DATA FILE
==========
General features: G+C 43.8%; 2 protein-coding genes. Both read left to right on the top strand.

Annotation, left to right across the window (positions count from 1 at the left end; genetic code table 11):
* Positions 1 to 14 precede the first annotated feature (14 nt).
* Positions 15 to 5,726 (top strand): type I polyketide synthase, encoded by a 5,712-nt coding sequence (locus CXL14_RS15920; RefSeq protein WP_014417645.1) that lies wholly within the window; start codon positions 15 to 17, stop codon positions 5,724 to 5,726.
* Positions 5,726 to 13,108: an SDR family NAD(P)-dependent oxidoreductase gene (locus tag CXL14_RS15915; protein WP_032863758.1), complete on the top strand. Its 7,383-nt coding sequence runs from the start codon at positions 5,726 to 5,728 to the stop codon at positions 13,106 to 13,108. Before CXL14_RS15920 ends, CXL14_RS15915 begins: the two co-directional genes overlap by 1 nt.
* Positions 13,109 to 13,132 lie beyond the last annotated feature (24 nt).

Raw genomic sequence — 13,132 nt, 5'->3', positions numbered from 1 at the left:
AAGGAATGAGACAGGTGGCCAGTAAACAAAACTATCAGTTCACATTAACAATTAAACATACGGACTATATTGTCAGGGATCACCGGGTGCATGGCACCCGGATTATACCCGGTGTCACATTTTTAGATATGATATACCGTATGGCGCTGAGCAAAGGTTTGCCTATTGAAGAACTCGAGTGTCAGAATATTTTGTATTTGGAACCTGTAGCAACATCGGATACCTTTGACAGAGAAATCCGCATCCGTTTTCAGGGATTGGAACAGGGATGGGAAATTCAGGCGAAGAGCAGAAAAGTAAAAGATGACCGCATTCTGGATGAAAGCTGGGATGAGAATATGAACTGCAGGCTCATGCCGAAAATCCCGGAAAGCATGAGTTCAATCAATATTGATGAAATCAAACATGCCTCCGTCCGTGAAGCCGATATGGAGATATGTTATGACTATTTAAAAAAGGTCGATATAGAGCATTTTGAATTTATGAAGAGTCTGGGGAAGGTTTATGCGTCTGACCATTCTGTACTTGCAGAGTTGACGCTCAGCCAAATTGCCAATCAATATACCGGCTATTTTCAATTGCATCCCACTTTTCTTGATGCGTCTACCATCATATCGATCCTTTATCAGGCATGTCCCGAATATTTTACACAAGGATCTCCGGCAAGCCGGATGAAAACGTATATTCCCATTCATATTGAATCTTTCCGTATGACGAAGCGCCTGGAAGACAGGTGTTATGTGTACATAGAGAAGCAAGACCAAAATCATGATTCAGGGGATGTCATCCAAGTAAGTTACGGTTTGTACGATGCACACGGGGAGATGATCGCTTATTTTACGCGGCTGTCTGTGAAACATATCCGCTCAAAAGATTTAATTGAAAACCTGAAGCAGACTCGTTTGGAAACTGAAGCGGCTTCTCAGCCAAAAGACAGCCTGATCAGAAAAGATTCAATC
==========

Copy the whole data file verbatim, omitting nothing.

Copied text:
General features: G+C 43.8%; 2 protein-coding genes. Both read left to right on the top strand.

Annotation, left to right across the window (positions count from 1 at the left end; genetic code table 11):
* Positions 1 to 14 precede the first annotated feature (14 nt).
* Positions 15 to 5,726 (top strand): type I polyketide synthase, encoded by a 5,712-nt coding sequence (locus CXL14_RS15920; RefSeq protein WP_014417645.1) that lies wholly within the window; start codon positions 15 to 17, stop codon positions 5,724 to 5,726.
* Positions 5,726 to 13,108: an SDR family NAD(P)-dependent oxidoreductase gene (locus tag CXL14_RS15915; protein WP_032863758.1), complete on the top strand. Its 7,383-nt coding sequence runs from the start codon at positions 5,726 to 5,728 to the stop codon at positions 13,106 to 13,108. Before CXL14_RS15920 ends, CXL14_RS15915 begins: the two co-directional genes overlap by 1 nt.
* Positions 13,109 to 13,132 lie beyond the last annotated feature (24 nt).

Raw genomic sequence — 13,132 nt, 5'->3', positions numbered from 1 at the left:
AAGGAATGAGACAGGTGGCCAGTAAACAAAACTATCAGTTCACATTAACAATTAAACATACGGACTATATTGTCAGGGATCACCGGGTGCATGGCACCCGGATTATACCCGGTGTCACATTTTTAGATATGATATACCGTATGGCGCTGAGCAAAGGTTTGCCTATTGAAGAACTCGAGTGTCAGAATATTTTGTATTTGGAACCTGTAGCAACATCGGATACCTTTGACAGAGAAATCCGCATCCGTTTTCAGGGATTGGAACAGGGATGGGAAATTCAGGCGAAGAGCAGAAAAGTAAAAGATGACCGCATTCTGGATGAAAGCTGGGATGAGAATATGAACTGCAGGCTCATGCCGAAAATCCCGGAAAGCATGAGTTCAATCAATATTGATGAAATCAAACATGCCTCCGTCCGTGAAGCCGATATGGAGATATGTTATGACTATTTAAAAAAGGTCGATATAGAGCATTTTGAATTTATGAAGAGTCTGGGGAAGGTTTATGCGTCTGACCATTCTGTACTTGCAGAGTTGACGCTCAGCCAAATTGCCAATCAATATACCGGCTATTTTCAATTGCATCCCACTTTTCTTGATGCGTCTACCATCATATCGATCCTTTATCAGGCATGTCCCGAATATTTTACACAAGGATCTCCGGCAAGCCGGATGAAAACGTATATTCCCATTCATATTGAATCTTTCCGTATGACGAAGCGCCTGGAAGACAGGTGTTATGTGTACATAGAGAAGCAAGACCAAAATCATGATTCAGGGGATGTCATCCAAGTAAGTTACGGTTTGTACGATGCACACGGGGAGATGATCGCTTATTTTACGCGGCTGTCTGTGAAACATATCCGCTCAAAAGATTTAATTGAAAACCTGAAGCAGACTCGTTTGGAAACTGAAGCGGCTTCTCAGCCAAAAGACAGCCTGATCAGAAAAGATTCAATC